May. 27, 2020—New research by Owen Jones, Christopher Jaeger '09 and two colleagues may explain why we sometimes overvalue items we’ve acquired—to an irrational degree—irrespective of their market or sentimental value. The endowment effect can lead people to make unpredictable economic decisions and has far-reaching implications for legal policy relating to markets and business. Jones holds the Glenn M. Weaver, M.D. and Mary Ellen Weaver Chair in Law, Brain, and Behavior, and Jaeger is an acting assistant professor of lawyering at New York University who also holds a Ph.D. in psychology from Vanderbilt.
May. 26, 2020—The scholarship was endowed by a gift from the Sarah and Ross Perot Jr. Foundation to recognize Zeppos’ extraordinary tenure as Vanderbilt chancellor from 2008 through 2019. Ross Perot Jr., BA’81, announced the gift Feb. 7 at a meeting of Vanderbilt’s Board of Trust, on which he has served since 2010. The chancellor emeritus is currently on a yearlong sabbatical and will return to the Vanderbilt faculty as professor of law and political science.
May. 8, 2020—Hall-Hartman Awards are based on a poll of students in each first-year section and also honor outstanding teaching in large and small upper-level classes.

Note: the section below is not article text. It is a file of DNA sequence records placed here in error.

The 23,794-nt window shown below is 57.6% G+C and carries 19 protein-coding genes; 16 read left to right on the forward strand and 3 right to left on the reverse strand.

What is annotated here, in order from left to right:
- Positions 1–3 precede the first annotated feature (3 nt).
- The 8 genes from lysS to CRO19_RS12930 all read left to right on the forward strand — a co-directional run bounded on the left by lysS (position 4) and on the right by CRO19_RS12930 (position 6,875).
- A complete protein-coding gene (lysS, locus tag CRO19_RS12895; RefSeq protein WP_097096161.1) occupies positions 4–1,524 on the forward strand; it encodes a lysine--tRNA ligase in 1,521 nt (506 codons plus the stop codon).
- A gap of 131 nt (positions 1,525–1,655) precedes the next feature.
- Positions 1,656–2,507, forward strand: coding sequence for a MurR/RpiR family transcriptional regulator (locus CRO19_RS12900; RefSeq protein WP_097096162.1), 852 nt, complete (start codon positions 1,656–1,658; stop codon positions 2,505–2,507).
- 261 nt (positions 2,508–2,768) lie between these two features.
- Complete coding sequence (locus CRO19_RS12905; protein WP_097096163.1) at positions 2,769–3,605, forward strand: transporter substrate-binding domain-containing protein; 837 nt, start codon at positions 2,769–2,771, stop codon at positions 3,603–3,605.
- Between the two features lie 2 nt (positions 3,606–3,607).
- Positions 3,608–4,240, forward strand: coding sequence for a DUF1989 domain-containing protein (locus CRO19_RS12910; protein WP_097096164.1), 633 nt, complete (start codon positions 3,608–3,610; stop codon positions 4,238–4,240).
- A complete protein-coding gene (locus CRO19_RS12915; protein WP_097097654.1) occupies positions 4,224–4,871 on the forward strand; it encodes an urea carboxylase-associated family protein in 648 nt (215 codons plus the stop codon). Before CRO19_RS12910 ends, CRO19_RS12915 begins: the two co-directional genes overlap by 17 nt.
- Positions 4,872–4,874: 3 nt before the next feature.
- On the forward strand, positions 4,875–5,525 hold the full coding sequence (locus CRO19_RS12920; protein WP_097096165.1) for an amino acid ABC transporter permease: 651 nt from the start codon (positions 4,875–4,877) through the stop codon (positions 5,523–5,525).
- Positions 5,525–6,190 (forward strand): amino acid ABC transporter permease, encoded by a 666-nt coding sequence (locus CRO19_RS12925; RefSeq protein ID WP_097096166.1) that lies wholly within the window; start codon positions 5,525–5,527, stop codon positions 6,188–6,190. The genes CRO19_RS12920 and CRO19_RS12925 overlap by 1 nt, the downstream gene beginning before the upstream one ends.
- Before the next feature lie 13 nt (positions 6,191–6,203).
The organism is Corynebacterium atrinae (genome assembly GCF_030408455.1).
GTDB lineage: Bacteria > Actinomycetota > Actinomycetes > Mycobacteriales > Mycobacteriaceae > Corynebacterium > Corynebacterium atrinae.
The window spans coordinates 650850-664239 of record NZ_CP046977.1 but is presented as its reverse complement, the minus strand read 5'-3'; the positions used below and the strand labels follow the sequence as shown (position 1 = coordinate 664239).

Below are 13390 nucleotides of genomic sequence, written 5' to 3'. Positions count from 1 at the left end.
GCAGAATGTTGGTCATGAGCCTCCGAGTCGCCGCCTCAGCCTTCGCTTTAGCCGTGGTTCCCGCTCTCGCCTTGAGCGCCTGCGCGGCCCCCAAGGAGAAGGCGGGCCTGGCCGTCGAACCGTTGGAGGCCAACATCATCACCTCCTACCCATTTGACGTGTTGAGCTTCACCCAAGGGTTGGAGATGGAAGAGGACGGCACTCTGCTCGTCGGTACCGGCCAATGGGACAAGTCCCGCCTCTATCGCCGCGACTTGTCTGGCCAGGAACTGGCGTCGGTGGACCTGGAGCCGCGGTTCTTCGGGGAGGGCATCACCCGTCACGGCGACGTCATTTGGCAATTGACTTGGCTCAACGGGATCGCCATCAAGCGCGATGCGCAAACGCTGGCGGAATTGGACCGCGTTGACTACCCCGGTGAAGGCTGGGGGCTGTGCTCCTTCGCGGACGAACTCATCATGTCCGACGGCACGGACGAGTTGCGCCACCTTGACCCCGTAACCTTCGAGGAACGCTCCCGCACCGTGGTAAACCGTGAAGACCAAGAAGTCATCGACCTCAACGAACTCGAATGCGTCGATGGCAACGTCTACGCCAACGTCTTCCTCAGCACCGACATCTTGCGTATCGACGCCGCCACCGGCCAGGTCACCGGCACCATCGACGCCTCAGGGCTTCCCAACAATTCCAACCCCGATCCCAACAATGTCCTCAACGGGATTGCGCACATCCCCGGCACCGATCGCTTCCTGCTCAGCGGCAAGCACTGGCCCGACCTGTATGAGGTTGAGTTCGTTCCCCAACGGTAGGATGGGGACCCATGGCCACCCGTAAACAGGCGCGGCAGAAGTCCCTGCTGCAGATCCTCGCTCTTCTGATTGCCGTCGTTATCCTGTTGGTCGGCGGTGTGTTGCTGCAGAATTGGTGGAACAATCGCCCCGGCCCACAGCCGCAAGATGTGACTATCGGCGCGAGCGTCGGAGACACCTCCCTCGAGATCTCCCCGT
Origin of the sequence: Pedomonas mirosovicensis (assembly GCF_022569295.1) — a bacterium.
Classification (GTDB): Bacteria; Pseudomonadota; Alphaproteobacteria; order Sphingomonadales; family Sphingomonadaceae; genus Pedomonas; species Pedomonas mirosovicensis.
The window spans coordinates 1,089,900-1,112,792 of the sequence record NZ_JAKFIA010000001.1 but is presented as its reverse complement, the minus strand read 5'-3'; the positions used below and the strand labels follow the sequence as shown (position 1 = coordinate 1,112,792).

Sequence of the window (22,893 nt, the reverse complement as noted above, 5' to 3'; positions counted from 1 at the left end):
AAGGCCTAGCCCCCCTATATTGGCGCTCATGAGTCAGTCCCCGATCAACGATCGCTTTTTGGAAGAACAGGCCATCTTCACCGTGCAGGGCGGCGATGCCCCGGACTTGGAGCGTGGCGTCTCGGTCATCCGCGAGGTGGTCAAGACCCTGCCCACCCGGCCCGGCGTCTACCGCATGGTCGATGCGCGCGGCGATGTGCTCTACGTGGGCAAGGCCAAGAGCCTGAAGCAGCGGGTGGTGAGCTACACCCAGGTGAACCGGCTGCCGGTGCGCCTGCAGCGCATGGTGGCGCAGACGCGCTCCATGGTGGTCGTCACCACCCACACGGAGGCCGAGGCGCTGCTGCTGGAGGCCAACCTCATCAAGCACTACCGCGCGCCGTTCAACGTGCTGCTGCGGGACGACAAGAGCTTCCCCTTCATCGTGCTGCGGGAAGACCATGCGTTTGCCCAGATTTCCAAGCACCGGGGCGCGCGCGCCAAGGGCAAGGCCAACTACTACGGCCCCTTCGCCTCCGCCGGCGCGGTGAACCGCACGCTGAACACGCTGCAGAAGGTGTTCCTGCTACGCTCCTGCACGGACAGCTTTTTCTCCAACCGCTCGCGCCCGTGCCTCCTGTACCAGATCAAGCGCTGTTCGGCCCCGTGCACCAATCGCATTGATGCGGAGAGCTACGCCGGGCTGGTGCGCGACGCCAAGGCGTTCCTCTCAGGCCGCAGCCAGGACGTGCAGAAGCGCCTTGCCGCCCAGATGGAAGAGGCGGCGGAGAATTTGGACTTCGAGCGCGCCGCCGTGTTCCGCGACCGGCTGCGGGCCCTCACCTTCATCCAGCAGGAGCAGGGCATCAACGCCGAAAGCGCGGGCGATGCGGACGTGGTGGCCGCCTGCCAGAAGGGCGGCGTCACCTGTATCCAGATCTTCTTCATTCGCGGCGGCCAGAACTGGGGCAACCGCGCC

Apr. 20, 2020—Julie Rose interviews W. Kip Viscusi about balancing the economic toll of sheltering in place with the risk of more coronavirus cases if businesses reopen in this April 8 podcast.
Apr. 20, 2020—Their column, "Let's Pay the Stimulus in Digital Dollars," touts the advantages of a "digital dollar" in allowing for faster distribution of stimulus funds, supporting social distancing, reducing the cost of distributing funds to recipients, and eliminating check-cashing costs and other fees for recipients who don't have bank accounts.
Apr. 20, 2020—In a discussion with Planet Money hosts Sarah Gonzalez and Kenny Malone, Professor Viscusi applies his research on the value of reducing risks to life to two pressing questions: "Is it worth it to shut down the economy to save lives?" Or "Should we let people die to save the economy?" He talks about how he came up with a value for a human life and how that value could inform decisions about when to reopen the economy. Viscusi co-directs the Ph.D. in Law and Economics program.
Apr. 13, 2020—Sitaraman and co-authors Julius Krein and E. Glen Weyl propose the formation of a Pandemic Testing Board tasked with scaling up production, coordination and deployment of COVID-19 tests. The board's mission would be to increase the supply of tests and to launch a Pandemic Response Corps of civilians trained to administer them.
Mar. 27, 2020—John Hasnas, executive director of the Georgetown Institute for the Study of Markets and Ethics, touts The Conservative Case for Class Actions as "a well-constructed, informative, and clearly expressed argument for the value of class action lawsuits." In his review, published in Regulation, Hasnas says Fitzpatrick's book "should appeal to thoughtful readers regardless of prior ideological commitments."